Chaff is the dry protective casing on grains. Separating the wheat from the chaff means to separate what is useful or valuable from what is worthless. Sometimes we need to do exactly that when dealing with grief and those who are grieving. It can be hard to know how to support a grieving relative, friend or co-worker. You may be afraid of saying the wrong thing, so you say nothing at all, which leaves the bereaved person feeling uncared for and isolated. It is also hard for the person who is grieving to communicate that he or she wants or needs support. In the beginning especially if the death was sudden and unexpected the griever is probably numb. Oftentimes, if one hasn’t experienced the death of a loved one, there are unrealistic expectations of how the grieving person should, feel, or how quickly he or she should return to the activities of daily living. I had an acquaintance say to me, “you aren’t over that yet?” What he was referring to was the death of my beloved child and it had only been a few months. This was a guy who had four healthy children at home. I wanted to punch him right in the nose.
There are many things you can do or say to help, but remember that everyone’s grief experience is different. You never grieve the same again. Each person that we lose has a cumulative effect. The recent death of my friend and former colleague Bill Strothman had a profound effect on everyone who knew him but even more so for those of us who had also lost another colleague a very short time ago. Bill’s passing was a tragic accident while Kathi’s was from a long-term illness but for those who were still grieving Kathi’s death Bill’s brought intense emotions right back to the surface.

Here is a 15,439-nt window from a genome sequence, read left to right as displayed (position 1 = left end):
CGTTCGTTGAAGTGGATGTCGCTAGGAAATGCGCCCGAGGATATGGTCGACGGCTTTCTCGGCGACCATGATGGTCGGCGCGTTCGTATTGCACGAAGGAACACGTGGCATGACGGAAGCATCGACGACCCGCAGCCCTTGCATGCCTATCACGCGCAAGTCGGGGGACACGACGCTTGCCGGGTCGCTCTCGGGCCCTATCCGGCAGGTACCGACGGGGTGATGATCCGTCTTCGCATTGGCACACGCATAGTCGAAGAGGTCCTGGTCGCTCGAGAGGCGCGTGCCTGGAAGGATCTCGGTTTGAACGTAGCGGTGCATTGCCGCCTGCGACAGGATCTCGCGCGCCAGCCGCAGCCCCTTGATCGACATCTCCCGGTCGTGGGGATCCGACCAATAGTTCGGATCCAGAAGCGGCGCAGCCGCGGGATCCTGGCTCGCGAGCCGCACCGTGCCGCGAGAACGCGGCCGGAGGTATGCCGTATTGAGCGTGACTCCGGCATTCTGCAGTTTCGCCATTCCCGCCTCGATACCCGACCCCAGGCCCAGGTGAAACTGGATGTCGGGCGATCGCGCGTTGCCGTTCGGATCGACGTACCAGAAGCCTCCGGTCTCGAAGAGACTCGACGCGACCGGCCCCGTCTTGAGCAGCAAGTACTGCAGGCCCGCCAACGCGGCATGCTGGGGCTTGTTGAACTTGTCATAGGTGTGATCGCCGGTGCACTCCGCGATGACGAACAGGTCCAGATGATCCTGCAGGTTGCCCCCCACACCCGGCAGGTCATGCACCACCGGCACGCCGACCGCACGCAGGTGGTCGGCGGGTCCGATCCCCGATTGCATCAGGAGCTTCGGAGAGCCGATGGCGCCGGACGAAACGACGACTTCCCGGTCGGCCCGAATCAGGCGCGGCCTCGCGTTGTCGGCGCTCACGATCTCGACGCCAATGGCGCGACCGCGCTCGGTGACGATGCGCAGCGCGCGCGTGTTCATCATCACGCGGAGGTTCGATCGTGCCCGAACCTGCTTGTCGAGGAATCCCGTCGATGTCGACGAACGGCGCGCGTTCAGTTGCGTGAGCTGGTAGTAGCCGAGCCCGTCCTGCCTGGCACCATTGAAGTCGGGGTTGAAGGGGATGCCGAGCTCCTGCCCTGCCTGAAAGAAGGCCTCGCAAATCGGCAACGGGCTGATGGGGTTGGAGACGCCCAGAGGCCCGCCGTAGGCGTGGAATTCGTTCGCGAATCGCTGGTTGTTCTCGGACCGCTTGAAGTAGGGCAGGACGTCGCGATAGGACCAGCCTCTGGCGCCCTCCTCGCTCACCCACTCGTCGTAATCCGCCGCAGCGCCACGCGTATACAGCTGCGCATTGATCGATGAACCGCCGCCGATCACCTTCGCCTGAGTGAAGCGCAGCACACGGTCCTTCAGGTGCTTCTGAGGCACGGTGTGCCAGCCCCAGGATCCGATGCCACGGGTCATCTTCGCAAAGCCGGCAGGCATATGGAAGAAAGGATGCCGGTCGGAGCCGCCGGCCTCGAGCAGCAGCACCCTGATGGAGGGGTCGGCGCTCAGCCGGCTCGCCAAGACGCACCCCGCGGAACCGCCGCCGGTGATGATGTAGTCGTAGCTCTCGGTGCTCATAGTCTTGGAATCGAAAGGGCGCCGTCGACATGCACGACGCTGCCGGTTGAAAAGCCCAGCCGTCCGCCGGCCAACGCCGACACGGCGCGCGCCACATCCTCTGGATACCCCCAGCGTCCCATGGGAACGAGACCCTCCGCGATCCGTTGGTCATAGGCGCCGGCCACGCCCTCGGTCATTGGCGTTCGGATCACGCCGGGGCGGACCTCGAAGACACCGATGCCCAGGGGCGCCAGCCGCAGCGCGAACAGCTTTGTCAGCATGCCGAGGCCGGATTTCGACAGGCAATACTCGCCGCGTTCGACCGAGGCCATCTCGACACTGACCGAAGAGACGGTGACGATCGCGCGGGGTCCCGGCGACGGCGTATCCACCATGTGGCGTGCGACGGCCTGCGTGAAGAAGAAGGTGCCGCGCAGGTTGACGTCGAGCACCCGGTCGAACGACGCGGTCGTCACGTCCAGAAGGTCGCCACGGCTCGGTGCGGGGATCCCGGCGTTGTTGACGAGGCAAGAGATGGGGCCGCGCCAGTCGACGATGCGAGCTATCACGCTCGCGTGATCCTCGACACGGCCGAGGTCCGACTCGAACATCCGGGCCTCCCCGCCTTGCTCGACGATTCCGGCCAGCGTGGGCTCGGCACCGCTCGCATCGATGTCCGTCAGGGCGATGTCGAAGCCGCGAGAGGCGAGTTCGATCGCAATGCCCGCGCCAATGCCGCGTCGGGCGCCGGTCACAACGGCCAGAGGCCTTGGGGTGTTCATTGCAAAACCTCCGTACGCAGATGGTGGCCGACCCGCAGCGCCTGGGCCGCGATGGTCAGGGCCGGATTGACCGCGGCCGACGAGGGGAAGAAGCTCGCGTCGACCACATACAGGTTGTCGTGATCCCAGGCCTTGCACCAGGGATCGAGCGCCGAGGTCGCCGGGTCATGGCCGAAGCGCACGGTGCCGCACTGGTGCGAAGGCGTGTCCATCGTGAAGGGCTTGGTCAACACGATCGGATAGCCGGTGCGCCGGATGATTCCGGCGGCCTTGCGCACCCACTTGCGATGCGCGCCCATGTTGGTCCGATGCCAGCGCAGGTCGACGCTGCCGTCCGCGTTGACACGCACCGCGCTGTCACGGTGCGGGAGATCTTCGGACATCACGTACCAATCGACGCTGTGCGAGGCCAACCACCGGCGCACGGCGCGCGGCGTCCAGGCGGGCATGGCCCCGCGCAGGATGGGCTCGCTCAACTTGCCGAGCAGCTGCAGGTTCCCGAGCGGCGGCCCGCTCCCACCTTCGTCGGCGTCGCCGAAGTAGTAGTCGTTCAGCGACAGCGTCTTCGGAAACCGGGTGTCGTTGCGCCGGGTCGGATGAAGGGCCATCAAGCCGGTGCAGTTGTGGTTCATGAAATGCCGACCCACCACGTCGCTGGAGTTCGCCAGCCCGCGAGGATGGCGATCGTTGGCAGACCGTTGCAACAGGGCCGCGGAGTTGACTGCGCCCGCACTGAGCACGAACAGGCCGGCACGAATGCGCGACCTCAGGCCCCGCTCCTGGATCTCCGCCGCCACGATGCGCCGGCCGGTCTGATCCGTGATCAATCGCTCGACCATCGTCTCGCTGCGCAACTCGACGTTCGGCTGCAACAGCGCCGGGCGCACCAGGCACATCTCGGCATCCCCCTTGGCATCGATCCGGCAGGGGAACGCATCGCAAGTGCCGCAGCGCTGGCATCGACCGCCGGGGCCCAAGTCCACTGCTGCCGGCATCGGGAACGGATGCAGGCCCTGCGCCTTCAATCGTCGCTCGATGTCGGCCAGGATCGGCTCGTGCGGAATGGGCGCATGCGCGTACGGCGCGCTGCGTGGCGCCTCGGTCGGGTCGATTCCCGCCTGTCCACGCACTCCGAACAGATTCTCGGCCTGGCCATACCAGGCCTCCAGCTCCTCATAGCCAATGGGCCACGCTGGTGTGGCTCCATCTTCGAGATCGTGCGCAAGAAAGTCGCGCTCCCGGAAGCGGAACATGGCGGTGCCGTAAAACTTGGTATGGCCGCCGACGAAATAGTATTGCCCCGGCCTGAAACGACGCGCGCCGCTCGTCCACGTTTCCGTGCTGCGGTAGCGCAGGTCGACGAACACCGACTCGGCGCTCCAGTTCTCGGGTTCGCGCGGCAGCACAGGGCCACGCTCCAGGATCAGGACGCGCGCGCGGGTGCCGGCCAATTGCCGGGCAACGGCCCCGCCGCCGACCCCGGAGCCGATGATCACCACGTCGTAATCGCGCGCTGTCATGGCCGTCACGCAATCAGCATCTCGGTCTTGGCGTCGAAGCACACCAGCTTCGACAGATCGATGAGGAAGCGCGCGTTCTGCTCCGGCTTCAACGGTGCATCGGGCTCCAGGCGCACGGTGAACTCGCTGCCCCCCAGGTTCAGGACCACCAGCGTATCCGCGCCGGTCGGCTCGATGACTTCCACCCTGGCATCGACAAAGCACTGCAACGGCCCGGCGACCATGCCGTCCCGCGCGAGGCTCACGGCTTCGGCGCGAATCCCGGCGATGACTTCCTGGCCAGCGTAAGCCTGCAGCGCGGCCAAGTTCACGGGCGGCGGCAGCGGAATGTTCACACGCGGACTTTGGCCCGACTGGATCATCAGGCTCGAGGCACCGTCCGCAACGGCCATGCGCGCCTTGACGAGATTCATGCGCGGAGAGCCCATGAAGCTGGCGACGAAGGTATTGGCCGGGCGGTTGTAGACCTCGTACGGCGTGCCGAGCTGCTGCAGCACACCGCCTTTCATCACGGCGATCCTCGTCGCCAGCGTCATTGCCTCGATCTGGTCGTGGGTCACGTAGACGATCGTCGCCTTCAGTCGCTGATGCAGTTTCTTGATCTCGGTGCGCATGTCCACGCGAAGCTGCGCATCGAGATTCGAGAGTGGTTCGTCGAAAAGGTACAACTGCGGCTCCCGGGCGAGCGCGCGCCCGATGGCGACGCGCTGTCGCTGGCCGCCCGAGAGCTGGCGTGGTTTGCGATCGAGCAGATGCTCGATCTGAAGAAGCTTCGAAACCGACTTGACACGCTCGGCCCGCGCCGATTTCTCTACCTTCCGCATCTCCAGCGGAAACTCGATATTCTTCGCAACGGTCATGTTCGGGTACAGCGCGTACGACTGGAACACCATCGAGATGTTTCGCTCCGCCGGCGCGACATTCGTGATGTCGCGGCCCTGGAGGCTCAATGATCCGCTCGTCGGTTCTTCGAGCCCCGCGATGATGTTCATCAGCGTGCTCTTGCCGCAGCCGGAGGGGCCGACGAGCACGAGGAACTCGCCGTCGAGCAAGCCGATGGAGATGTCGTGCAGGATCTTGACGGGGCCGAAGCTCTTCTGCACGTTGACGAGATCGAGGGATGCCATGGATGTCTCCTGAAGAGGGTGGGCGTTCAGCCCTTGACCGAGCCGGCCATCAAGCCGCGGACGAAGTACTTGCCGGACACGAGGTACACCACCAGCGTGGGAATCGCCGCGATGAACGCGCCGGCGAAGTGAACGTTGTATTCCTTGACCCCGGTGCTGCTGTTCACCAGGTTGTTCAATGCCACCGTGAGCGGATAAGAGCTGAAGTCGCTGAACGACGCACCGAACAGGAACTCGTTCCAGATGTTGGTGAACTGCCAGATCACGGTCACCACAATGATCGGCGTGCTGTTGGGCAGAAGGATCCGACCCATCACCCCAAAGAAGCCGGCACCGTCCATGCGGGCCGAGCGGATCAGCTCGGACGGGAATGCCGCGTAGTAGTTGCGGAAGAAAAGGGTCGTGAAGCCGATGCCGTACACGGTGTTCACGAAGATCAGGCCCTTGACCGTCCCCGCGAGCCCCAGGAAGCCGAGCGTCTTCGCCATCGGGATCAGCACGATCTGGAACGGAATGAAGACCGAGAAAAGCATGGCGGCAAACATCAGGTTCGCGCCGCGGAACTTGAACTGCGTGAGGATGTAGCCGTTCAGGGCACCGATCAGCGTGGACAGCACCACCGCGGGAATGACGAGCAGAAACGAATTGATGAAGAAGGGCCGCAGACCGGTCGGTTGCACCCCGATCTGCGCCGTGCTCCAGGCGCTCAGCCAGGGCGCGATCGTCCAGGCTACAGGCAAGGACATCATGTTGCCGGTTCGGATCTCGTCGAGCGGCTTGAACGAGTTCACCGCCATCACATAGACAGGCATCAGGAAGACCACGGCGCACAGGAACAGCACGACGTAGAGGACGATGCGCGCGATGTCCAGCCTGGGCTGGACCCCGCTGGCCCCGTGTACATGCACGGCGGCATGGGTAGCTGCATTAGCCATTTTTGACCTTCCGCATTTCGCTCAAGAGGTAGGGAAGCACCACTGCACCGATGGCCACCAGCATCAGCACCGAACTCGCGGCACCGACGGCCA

Some of your thoughts and suggestions may be appropriate and others may not be. If you’re unsure of how to support someone who is grieving, ask him or her to tell you what if anything would help. Just stating that you care and want to help can give comfort. You might want to contact the bereaved person by telephone, sympathy card, in-person visit or by sending flowers. Attend the memorial or funeral service if you can to show the deceased loved ones that you care. Ask specifically how you can help. Don’t leave it up to the bereaved to contact you. Instead of saying, “call me if you need anything.” You might want to say, “I am here day or night if you need help or an ear to listen. I will call you in a few days to check in with you. So, think about what you need…cars washed, lawn mowed, windows cleaned, dinners made, kids picked up from school, etc.” Then, follow up. If and when he or she wants to talk about it – listen don’t talk. Don’t offer platitudes. Don’t say you understand if you have never been through it. Just be present and listen- listen-listen with compassion.
These are examples of what NOT to say:
- At least you have other children.
- He lived a good long life.
- It was God’s will.
- You can always have another baby.
- She’s in heaven now so be happy.
- He’s no longer in pain.
- Just focus on the good times.
- At least you have other children.
- Time heals all wounds.
- Count your blessings.